Instead, she offered up her credit card from Avenue, a plus-size store where she likes to buy clothes for herself and gifts for her family. In addition to the down payment, "I just gave them that card and that was it," she says, unaware that if, ultimately, she had a judgment against her for the debt, her bank account could be accessed and drained anyway, by court order.
Tiffany and Hazel put a couple grand toward the debt, and for awhile, Jannie was making monthly payments of $100 on the remaining $6,750 they owed. "I just tried to pay what I could pay," she says.
Jannie works full time at a printing company for $12.65 an hour. She has held down that job for 30 years, and she was living with her mother for a while to save money. But when her mother got sick, she missed a couple of payments, and when she stopped receiving reminders in the mail to pay the installments, she wrongly assumed it was paid off.
The next piece of mail she received about the debt was from the bail bondsman's lawyer, and a court summons. Surprised, she went down to Fred Frank Bail Bonds: "They told me this happens all the time—the people that get locked up, they say they're gonna pay it, but then they don't pay it, and it gets stuck on the family," with all co-signers 100 percent responsible for 100 percent of the debt.
Jannie's confusion about the agreement is a common problem among MVLS' clients, says Amy Hennen, the MVLS attorney who handled Jannie's case.
"I see this happen in all kinds of consumer collection cases, somebody is co-signing for a close friend or relative. The person benefiting says they will take care of it. And they don't," Hennen told me on a tightly-booked phone call between cases.
On Jannie's behalf, Hennen made a deal with the plaintiff for Jannie to pay $100 on a specified day each month, and convinced them to waive the attorney fees she would have owed.
"It was a blessing," Jannie says. "I was so happy that they were in the courtroom that day," she says of MVLS. "It's best to have a lawyer. It's intimidating when they start using these words you don't understand, and you don't know anything about the law."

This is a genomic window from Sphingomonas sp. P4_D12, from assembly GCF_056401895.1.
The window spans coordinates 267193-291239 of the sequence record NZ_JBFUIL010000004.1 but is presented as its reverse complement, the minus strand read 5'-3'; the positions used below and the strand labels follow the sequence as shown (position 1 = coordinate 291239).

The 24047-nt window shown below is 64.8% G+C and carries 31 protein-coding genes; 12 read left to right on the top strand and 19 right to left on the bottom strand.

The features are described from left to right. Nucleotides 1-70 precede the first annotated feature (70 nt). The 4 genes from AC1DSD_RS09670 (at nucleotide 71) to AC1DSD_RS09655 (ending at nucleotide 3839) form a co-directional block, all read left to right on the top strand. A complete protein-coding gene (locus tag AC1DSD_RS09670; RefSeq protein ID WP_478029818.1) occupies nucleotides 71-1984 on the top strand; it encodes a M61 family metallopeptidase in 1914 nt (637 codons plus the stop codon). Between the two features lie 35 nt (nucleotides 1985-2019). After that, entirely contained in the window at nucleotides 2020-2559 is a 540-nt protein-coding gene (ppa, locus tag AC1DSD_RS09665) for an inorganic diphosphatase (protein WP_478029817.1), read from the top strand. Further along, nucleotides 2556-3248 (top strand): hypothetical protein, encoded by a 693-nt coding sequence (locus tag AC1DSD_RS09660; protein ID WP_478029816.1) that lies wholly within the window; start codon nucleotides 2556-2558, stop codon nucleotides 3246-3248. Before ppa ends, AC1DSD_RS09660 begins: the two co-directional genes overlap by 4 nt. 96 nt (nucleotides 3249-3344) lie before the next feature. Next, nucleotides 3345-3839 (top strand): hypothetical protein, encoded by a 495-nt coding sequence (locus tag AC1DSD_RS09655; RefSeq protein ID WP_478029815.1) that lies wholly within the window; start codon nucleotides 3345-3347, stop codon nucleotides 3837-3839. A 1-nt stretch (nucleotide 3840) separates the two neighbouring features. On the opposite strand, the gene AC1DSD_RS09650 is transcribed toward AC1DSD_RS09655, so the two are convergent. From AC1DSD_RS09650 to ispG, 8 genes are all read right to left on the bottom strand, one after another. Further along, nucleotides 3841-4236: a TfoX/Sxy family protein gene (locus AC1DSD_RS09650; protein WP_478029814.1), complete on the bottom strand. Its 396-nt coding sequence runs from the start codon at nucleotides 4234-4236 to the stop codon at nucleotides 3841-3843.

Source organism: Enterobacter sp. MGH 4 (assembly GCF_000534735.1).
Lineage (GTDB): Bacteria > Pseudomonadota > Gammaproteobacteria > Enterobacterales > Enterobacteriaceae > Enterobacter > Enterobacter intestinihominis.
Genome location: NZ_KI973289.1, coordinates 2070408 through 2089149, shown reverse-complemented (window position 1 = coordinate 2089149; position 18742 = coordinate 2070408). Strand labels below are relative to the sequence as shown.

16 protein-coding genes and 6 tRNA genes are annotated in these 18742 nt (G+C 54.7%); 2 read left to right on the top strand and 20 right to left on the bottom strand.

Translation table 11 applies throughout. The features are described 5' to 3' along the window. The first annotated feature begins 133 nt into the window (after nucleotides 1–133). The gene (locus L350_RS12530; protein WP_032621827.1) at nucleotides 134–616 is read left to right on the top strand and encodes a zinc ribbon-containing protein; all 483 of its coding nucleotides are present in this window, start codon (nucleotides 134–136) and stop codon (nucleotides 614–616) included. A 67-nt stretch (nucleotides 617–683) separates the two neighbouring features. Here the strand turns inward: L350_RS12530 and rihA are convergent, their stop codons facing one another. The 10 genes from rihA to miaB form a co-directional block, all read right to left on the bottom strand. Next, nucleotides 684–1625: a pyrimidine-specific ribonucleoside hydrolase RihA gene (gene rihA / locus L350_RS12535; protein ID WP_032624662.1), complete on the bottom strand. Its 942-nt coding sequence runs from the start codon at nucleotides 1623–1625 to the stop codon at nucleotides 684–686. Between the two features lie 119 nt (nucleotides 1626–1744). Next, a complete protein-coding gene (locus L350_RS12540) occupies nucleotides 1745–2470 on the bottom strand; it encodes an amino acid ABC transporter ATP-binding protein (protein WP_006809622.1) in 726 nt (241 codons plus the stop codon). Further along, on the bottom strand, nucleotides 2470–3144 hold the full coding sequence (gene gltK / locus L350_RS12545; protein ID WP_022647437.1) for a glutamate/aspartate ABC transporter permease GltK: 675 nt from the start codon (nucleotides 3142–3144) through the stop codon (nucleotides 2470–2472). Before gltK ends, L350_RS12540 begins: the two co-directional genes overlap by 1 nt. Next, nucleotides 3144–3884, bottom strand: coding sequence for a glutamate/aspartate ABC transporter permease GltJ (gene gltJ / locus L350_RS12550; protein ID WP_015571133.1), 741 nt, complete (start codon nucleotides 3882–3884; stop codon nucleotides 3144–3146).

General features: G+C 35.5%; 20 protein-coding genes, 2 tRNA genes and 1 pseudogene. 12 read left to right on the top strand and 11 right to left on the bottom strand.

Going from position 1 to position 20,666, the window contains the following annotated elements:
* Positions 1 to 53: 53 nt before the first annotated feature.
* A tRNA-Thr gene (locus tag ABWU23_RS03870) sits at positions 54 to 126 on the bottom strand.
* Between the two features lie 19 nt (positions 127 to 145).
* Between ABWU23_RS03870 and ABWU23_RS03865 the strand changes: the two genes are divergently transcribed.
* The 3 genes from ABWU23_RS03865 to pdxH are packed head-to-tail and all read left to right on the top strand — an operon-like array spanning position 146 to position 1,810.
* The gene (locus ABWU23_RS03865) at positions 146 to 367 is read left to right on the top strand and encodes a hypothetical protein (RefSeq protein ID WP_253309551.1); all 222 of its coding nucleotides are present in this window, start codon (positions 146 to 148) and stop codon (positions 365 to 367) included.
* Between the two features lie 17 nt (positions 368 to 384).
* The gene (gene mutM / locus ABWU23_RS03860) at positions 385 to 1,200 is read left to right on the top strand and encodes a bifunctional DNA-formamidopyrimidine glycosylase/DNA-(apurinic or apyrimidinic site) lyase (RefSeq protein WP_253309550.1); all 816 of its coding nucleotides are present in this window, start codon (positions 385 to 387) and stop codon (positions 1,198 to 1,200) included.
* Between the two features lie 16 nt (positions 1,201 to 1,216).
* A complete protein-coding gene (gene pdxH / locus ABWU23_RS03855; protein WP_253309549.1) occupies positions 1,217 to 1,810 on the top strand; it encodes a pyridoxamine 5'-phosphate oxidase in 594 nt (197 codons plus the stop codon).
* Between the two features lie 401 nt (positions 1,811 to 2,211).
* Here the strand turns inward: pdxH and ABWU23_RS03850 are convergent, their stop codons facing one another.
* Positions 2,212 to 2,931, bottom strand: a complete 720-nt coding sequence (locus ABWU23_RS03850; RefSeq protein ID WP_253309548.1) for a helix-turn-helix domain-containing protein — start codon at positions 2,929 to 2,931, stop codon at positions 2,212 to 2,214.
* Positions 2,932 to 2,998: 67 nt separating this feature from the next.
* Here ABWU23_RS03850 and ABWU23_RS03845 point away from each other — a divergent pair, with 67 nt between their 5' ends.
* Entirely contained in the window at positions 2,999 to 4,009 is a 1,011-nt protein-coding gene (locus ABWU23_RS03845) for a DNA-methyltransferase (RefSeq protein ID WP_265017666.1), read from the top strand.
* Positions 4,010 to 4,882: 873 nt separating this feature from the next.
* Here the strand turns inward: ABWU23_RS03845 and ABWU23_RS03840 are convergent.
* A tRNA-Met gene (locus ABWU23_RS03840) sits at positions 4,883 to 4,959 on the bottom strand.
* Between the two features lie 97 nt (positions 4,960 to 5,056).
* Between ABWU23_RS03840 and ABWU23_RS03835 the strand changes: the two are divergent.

She doesn't contest that she owes the debt, but it remains is still a significant burden. Jannie counts herself lucky that she's able to live with her mother: "It's really tough with my other bills. My mother is willing to accept what I can afford to give her. But if I was on my own, I wouldn't be able to do it at all."
Co-signing on credit is a common practice for student loans, apartment leases, or buying a car—but credit checks to secure these types of contracts are much more stringent than those on bail bonds, which employ relatively minimal financial checks and are often co-signed by low-income customers in Baltimore's poorest, mostly black neighborhoods. This disproportionate impact is at the center of a major bail reform fight in Maryland.
As of June of this year, a new rule signed by the Maryland Court of Appeals officially went into effect, making it mandatory for a judge to consider a defendant's financial situation before deciding whether to set a cash bail—as opposed to other conditions of pretrial release, like travel restrictions.
But the effort to nix cash bail as a default option, led by Maryland Attorney General Brian Frosh, was fought tooth and nail by the bail industry, which funneled $87,000 in lobbying dollars to undermine the new rules, more than any other year.
But without MVLS, Jannie's situation could have been much messier. Because she responded to her court summons, it led to the relatively simple conclusion of her case. In doing so, she also avoided a default judgment that could have drained her wages and bank account, impacted her credit, and become a public record. Through MVLS, she had access to a lawyer who negotiated a settlement, avoiding additional fees and interest—a game-changer for cash-strapped debtors.
No-Shows Lose By Default
MVLS can only assist defendants that show up to court—one of Hennen's biggest concerns is the vast majority of defendants that don't.
"A huge chunk of people on the affidavit docket don't end up showing up" for a slew of different reasons, she says. "Maybe it's the case they are marked as being served in the case but there's not actually good service. Maybe it's the case that they don't understand the process or they think there's nothing to contest."
And sometimes it's simple avoidance.
"You can't be arrested for owing a civil debt," she adds—making it easier to ignore the long-term financial consequences of ignoring a court summons.
During a break between dockets back in December, I met Judge Scurti in his chambers, which are decorated with posters from his favorite Broadway musicals—conversation pieces, he tells me, to make guests feel at ease. But that's as personal as it gets.